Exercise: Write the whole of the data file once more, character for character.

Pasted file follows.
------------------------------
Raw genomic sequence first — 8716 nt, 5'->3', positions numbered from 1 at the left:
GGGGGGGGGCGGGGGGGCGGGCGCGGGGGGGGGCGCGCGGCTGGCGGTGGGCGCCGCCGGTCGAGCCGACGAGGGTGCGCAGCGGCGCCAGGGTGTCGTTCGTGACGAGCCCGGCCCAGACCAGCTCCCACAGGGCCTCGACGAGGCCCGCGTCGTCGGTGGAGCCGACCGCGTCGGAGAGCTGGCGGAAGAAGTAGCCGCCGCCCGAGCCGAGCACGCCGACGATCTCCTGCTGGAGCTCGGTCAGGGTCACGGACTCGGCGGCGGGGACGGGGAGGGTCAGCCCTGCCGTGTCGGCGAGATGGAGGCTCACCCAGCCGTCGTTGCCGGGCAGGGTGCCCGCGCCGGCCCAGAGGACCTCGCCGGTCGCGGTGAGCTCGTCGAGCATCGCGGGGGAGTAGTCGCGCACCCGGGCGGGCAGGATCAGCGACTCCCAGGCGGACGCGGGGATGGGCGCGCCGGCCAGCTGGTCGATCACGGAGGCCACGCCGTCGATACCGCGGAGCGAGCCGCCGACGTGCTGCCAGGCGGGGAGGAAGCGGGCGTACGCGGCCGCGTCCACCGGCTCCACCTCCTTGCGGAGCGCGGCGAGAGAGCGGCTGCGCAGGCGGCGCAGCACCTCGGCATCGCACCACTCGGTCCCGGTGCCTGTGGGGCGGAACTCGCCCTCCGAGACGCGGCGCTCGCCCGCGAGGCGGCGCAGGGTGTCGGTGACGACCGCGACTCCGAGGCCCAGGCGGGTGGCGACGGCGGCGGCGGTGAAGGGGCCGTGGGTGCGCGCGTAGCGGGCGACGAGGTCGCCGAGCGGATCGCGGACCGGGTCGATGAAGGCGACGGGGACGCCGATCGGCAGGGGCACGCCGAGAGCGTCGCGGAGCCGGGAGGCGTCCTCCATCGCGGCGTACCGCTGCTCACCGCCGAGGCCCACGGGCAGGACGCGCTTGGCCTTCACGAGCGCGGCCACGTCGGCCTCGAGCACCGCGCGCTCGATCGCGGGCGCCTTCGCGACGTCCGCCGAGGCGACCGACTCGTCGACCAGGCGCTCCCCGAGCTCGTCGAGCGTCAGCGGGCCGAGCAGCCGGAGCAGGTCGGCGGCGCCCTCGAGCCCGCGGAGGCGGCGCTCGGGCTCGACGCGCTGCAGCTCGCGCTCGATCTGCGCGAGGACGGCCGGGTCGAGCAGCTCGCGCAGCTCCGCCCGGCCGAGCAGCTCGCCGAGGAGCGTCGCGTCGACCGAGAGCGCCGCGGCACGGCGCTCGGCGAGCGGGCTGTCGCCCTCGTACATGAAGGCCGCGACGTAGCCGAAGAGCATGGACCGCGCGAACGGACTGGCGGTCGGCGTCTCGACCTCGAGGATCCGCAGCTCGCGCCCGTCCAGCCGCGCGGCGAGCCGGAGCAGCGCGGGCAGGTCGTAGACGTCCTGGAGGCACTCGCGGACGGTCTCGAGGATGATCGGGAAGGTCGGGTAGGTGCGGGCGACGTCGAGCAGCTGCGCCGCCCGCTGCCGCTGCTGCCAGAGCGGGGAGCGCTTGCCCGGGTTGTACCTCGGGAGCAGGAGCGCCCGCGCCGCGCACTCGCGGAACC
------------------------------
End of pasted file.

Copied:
Raw genomic sequence first — 8716 nt, 5'->3', positions numbered from 1 at the left:
GGGGGGGGGCGGGGGGGCGGGCGCGGGGGGGGGCGCGCGGCTGGCGGTGGGCGCCGCCGGTCGAGCCGACGAGGGTGCGCAGCGGCGCCAGGGTGTCGTTCGTGACGAGCCCGGCCCAGACCAGCTCCCACAGGGCCTCGACGAGGCCCGCGTCGTCGGTGGAGCCGACCGCGTCGGAGAGCTGGCGGAAGAAGTAGCCGCCGCCCGAGCCGAGCACGCCGACGATCTCCTGCTGGAGCTCGGTCAGGGTCACGGACTCGGCGGCGGGGACGGGGAGGGTCAGCCCTGCCGTGTCGGCGAGATGGAGGCTCACCCAGCCGTCGTTGCCGGGCAGGGTGCCCGCGCCGGCCCAGAGGACCTCGCCGGTCGCGGTGAGCTCGTCGAGCATCGCGGGGGAGTAGTCGCGCACCCGGGCGGGCAGGATCAGCGACTCCCAGGCGGACGCGGGGATGGGCGCGCCGGCCAGCTGGTCGATCACGGAGGCCACGCCGTCGATACCGCGGAGCGAGCCGCCGACGTGCTGCCAGGCGGGGAGGAAGCGGGCGTACGCGGCCGCGTCCACCGGCTCCACCTCCTTGCGGAGCGCGGCGAGAGAGCGGCTGCGCAGGCGGCGCAGCACCTCGGCATCGCACCACTCGGTCCCGGTGCCTGTGGGGCGGAACTCGCCCTCCGAGACGCGGCGCTCGCCCGCGAGGCGGCGCAGGGTGTCGGTGACGACCGCGACTCCGAGGCCCAGGCGGGTGGCGACGGCGGCGGCGGTGAAGGGGCCGTGGGTGCGCGCGTAGCGGGCGACGAGGTCGCCGAGCGGATCGCGGACCGGGTCGATGAAGGCGACGGGGACGCCGATCGGCAGGGGCACGCCGAGAGCGTCGCGGAGCCGGGAGGCGTCCTCCATCGCGGCGTACCGCTGCTCACCGCCGAGGCCCACGGGCAGGACGCGCTTGGCCTTCACGAGCGCGGCCACGTCGGCCTCGAGCACCGCGCGCTCGATCGCGGGCGCCTTCGCGACGTCCGCCGAGGCGACCGACTCGTCGACCAGGCGCTCCCCGAGCTCGTCGAGCGTCAGCGGGCCGAGCAGCCGGAGCAGGTCGGCGGCGCCCTCGAGCCCGCGGAGGCGGCGCTCGGGCTCGACGCGCTGCAGCTCGCGCTCGATCTGCGCGAGGACGGCCGGGTCGAGCAGCTCGCGCAGCTCCGCCCGGCCGAGCAGCTCGCCGAGGAGCGTCGCGTCGACCGAGAGCGCCGCGGCACGGCGCTCGGCGAGCGGGCTGTCGCCCTCGTACATGAAGGCCGCGACGTAGCCGAAGAGCATGGACCGCGCGAACGGACTGGCGGTCGGCGTCTCGACCTCGAGGATCCGCAGCTCGCGCCCGTCCAGCCGCGCGGCGAGCCGGAGCAGCGCGGGCAGGTCGTAGACGTCCTGGAGGCACTCGCGGACGGTCTCGAGGATGATCGGGAAGGTCGGGTAGGTGCGGGCGACGTCGAGCAGCTGCGCCGCCCGCTGCCGCTGCTGCCAGAGCGGGGAGCGCTTGCCCGGGTTGTACCTCGGGAGCAGGAGCGCCCGCGCCGCGCACTCGCGGAACC